December 10 marks the 60th anniversary of the adoption of the Universal Declaration of Human Rights (UDHR). This is an historic and foundational document. It is secular but receives extremely wide support from different political, religious and non-religious trends. It arose in part as a reaction to the horrors and violence of the Second World war – particularly the Holocaust. But it has also been an inspiration for moral and social progress throughout the world – intermittent and unreliable as that has been.
AC Grayling is currently blogging in the Guardian on the UDHR – one article a day until December 10 (see AC Graylings articles on the UDHR). As always, his comments are worth reading.
The UDHR contains articles on slavery, torture, legal rights, privacy, freedom of movement, family, property, political activity, education, work, and social security.
The first three articles are fundamental:
Article 1: All human beings are born free and equal in dignity and rights. They are endowed with reason and conscience and should act towards one another in a spirit of brotherhood.
Article 2: Everyone is entitled to all the rights and freedoms set forth in this Declaration, without distinction of any kind, such as race, colour, sex, language, religion, political or other opinion, national or social origin, property, birth or other status. Furthermore, no distinction shall be made on the basis of the political, jurisdictional or international status of the country or territory to which a person belongs, whether it be independent, trust, non-self-governing or under any other limitation of sovereignty.
Article 3: Everyone has the right to life, liberty, and security of person.
Freedom of expression
I think articles 18, 19 and 20 are also vital as they deal with freedom of belief and expression. When these freedoms are violated all other human rights are at risk because they cannot be defended.
Article 18: Everyone has the right to freedom of thought, conscience and religion; this right includes freedom to change his religion or belief, and freedom, either alone or in community with others and in public or private, to manifest his religion or belief in teaching, practice, worship and observance.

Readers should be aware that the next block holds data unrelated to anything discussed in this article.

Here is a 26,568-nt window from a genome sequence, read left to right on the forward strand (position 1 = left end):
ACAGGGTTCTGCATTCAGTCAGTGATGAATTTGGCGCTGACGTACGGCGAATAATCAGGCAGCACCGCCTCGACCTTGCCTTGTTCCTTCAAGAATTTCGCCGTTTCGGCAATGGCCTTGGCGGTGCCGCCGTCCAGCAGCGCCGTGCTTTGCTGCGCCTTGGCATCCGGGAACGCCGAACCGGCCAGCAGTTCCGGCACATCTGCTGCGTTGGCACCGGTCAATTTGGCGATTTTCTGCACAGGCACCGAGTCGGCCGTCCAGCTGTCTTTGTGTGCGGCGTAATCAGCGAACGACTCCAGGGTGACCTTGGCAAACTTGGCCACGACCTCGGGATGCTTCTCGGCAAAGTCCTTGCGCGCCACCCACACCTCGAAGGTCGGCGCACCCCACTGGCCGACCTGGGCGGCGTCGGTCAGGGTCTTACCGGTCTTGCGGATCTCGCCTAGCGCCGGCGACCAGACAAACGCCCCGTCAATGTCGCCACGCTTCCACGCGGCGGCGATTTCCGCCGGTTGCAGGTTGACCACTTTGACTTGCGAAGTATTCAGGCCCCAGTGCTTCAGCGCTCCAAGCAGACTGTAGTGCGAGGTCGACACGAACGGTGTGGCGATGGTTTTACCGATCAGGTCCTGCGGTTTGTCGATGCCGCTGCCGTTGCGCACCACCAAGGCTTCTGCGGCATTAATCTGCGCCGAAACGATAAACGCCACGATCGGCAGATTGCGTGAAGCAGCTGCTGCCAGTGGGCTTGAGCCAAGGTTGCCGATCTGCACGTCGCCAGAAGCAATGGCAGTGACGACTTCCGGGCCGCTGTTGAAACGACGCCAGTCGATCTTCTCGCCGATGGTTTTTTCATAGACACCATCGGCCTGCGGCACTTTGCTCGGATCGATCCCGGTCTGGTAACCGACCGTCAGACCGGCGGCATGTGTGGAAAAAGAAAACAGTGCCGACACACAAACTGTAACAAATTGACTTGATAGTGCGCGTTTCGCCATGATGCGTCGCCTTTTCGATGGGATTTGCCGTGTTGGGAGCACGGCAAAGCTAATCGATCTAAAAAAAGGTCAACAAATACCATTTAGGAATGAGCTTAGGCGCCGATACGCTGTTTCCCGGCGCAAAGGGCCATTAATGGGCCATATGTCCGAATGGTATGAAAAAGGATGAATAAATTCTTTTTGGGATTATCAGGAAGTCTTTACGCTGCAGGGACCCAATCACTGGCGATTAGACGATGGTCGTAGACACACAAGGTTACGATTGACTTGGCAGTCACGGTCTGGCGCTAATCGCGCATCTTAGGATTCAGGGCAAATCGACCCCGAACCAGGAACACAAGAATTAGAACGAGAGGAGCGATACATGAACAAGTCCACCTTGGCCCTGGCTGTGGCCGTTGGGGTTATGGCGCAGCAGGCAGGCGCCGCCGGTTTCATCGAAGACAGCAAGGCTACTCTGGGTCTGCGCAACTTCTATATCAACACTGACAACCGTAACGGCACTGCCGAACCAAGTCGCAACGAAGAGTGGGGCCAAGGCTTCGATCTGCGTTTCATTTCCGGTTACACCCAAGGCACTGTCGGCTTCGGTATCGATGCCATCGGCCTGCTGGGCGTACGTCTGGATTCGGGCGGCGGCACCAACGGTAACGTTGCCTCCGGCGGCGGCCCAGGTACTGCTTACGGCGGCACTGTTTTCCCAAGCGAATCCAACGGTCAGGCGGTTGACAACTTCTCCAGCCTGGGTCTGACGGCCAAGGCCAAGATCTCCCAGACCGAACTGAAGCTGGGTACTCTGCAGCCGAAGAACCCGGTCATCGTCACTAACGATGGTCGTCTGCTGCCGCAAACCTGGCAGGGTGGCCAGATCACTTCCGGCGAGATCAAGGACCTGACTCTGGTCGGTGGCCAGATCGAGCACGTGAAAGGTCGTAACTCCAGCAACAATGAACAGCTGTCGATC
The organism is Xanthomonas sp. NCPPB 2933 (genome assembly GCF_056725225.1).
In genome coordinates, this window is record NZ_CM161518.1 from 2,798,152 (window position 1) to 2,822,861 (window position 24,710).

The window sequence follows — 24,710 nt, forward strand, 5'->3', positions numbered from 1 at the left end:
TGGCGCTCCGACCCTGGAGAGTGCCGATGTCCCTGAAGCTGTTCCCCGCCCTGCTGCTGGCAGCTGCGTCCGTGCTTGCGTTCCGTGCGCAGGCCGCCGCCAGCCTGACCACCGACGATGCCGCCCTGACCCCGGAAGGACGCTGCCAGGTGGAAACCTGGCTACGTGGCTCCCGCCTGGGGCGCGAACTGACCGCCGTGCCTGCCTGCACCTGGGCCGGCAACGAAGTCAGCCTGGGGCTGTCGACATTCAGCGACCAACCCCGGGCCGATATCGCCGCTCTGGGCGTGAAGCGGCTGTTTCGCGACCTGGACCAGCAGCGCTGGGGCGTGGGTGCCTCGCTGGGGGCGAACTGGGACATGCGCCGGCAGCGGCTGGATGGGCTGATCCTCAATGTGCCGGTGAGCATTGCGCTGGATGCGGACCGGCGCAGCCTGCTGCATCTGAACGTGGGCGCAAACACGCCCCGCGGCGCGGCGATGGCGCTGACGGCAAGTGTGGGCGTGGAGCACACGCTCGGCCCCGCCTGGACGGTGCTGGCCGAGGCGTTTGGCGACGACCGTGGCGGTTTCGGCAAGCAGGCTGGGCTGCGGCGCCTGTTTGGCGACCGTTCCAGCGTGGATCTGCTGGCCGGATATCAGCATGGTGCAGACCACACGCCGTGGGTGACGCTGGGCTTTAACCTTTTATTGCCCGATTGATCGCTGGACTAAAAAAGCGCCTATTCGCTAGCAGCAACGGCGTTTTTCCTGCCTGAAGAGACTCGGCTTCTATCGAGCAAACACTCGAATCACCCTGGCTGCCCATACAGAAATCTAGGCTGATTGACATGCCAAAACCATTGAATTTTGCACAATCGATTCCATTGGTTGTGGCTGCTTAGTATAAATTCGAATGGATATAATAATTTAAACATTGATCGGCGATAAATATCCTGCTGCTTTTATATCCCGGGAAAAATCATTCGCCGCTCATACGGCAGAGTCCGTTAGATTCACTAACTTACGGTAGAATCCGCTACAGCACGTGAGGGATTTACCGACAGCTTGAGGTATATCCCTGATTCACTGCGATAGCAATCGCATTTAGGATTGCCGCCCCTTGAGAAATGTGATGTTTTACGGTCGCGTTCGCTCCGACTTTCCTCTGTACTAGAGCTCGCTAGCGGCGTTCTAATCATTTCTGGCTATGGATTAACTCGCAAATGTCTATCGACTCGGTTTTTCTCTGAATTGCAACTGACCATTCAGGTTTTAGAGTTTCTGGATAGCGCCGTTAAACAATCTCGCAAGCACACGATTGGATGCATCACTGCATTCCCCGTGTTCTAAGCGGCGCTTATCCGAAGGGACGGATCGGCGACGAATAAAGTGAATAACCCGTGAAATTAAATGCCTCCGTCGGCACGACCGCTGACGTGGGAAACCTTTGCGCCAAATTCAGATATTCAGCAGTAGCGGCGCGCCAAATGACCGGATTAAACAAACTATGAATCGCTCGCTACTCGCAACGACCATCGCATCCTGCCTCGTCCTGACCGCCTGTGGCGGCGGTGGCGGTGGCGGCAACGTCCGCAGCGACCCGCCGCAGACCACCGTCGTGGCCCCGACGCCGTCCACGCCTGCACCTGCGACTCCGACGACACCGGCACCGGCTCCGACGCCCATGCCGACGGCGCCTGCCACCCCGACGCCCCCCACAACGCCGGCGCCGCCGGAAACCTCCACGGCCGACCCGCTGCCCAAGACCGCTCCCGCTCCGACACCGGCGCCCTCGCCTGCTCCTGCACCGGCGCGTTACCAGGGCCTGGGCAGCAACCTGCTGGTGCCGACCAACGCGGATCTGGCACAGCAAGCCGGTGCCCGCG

Article 19: Everyone has the right to freedom of opinion and expression; this right includes freedom to hold opinions without interference and to seek, receive and impart information and ideas through any media and regardless of frontiers.
- Everyone has the right to freedom of peaceful assembly and association.
- No one may be compelled to belong to an association.
Internationally, freedom of expression is under attack today. Besides the usual offenders we now have a concerted attack under the guise of “preventing defamation of religion.” This has come particularly from the Organisation of the Islamic Conference (OIC) and has produced real distortions in the work of the UN Human Rights Council (see Attacks on freedom of expression go international). Activity has also concentrated on resolutions in the UN General Assembly
Saudi King Abdullah has recently played a leading role in this and has tied it to an “interfaith dialogue” (see Interfaith dialogue and human rights and Interfaith dialogue to fight against human rights). The hypocrisy of this “interfaith dialogue’ is demonstrated by the fact that a recent meeting was held in Madrid – such meeting being impossible in Saudi Arabia because of restrictions on non-Islamic religions! Nevertheless, he managed to organise a special meeting of at the UN in New York on religion (see Critics Say U.N. ‘Culture of Peace’ Meeting Hides Culture of Oppression).
Some Christian and Jewish groups participated in this “interfaith dialogue” – presumably because they also would like to see limitations placed on freedom of expression when it comes to criticism of religion.
Demonstration, riots, attacks on embassies and death threats are also used to attack freedom of expression. Salmon Rushdie (author of The Satanic Verses), Ayan Hirsi Ali (author of Infidel) and others have been the victims of death threats by fatwa. Currently there is pressure to prevent publication of the book The Jewel of Medina.
A particularly cowardly result of such pressure has been the self censorships by book publishers and newspapers in Europe and the USA.
Freedom of expression is a fundamental human right. It underpins the fight to establish and protect all other human rights. It must be defended against these attacks.
See also: AC Graylings Articles on the UDHR